Build yourself up, don't beat yourself up

April 24, 2006

A couples of Sundays ago The NY Times had an article on aging boomers beating their bodies to stay young. It was very interesting.

I don't know how many of you read it but in a nutshell, the past 30 years or so of physical activity (spurred on by the jogging craze of the 70's) has left thousands of people damaged, crippled and in worse shape than they were in before.

I won't say I told you so.

But they, the damaged and the beaten up (so says the article), aren't going to quit. No sirree Bob.

The brainwashing runs (mind the pun) deep.

It's not the folks who do it for fun and know the risks that I take issue with. Go on and take 'no holds barred' fighting classes for all I care. Life should be fun, right?!

It's the folks that do it because they think they have to and, after being told they don't and shown the scientific evidence to prove such, just keep on hurting themselves that get my goat.

People are so deeply entrenched in the worldview belief of exercise (i.e., more is better, you need all three fitness components, aerobics should be the focus, etc.) they feel too embarrassed to allow themselves to admit they fell for the fitness spiel. They keep hurting themselves almost as if they are punishing themselves for being so gullible.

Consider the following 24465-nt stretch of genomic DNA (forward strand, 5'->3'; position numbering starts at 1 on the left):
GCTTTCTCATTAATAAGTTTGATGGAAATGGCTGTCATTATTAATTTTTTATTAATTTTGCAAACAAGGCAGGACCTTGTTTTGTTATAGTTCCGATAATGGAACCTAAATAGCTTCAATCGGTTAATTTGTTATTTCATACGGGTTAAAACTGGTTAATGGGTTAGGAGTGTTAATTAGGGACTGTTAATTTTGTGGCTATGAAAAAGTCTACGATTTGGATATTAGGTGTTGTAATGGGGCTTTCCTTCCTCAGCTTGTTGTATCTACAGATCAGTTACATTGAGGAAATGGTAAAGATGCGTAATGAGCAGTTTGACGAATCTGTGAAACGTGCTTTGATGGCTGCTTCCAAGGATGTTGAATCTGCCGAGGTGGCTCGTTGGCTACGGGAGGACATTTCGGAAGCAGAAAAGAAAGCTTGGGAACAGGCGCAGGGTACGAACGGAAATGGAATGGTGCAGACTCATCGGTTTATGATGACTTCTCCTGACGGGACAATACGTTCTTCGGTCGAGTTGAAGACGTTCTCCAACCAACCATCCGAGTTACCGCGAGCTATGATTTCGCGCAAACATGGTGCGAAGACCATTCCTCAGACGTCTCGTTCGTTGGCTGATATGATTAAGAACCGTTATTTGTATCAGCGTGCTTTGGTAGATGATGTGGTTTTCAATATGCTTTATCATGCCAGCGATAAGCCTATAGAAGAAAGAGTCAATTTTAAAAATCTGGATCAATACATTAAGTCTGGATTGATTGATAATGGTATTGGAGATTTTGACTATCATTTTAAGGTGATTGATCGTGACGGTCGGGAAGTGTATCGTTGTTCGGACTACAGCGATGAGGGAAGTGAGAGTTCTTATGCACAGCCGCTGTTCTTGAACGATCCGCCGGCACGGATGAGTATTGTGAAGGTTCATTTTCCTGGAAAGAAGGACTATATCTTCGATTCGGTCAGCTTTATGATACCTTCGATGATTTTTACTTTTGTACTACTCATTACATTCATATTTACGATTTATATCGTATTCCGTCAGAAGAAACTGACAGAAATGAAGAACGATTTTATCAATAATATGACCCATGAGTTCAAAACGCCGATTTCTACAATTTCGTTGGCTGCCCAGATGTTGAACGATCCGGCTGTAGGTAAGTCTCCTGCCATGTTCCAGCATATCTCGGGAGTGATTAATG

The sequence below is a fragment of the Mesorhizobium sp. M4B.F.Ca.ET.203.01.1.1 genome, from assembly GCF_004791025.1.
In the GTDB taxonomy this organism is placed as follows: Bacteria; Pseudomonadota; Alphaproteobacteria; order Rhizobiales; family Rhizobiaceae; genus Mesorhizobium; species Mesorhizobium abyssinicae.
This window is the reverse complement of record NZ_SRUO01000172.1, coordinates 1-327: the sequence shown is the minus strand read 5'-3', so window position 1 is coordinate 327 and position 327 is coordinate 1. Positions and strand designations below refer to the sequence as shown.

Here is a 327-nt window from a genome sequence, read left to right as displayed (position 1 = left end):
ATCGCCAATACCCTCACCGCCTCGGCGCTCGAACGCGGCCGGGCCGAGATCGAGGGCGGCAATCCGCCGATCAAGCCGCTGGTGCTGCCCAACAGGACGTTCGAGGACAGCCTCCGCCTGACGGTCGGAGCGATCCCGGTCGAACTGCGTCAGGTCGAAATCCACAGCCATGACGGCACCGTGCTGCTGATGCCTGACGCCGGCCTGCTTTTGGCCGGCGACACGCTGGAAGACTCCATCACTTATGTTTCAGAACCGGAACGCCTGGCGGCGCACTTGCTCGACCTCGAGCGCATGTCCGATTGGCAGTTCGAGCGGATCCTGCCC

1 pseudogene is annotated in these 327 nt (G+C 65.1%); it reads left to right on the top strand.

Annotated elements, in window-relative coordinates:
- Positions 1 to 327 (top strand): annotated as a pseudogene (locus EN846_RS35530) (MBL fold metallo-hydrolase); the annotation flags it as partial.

I beg you to stop and think it over.

I quit the martial arts, Karate in particular, in 1995.  After 20 + years of flinging my limbs and body into other people and very hard objects something dawned on me.

I was in pain.

In fact, while hobbling home after a Karate class one evening  I realized that if an 8 year old attacked me I'd be licked for sure.

About 6 months after quitting, feeling angry, like a loser, a wimp and a quitter I clearly remember thinking to myself "Boy, does my body feel good."

I never looked back.

Since then I have created Serious Strength and Slow Burn and have been feeling tight, strong, quick and able. My routine physicals are always amazing and I literally feel like I could play college baseball right now.

The moral of this story: Violence (to your body) begets violence. Don't beat yourself up - build yourself up.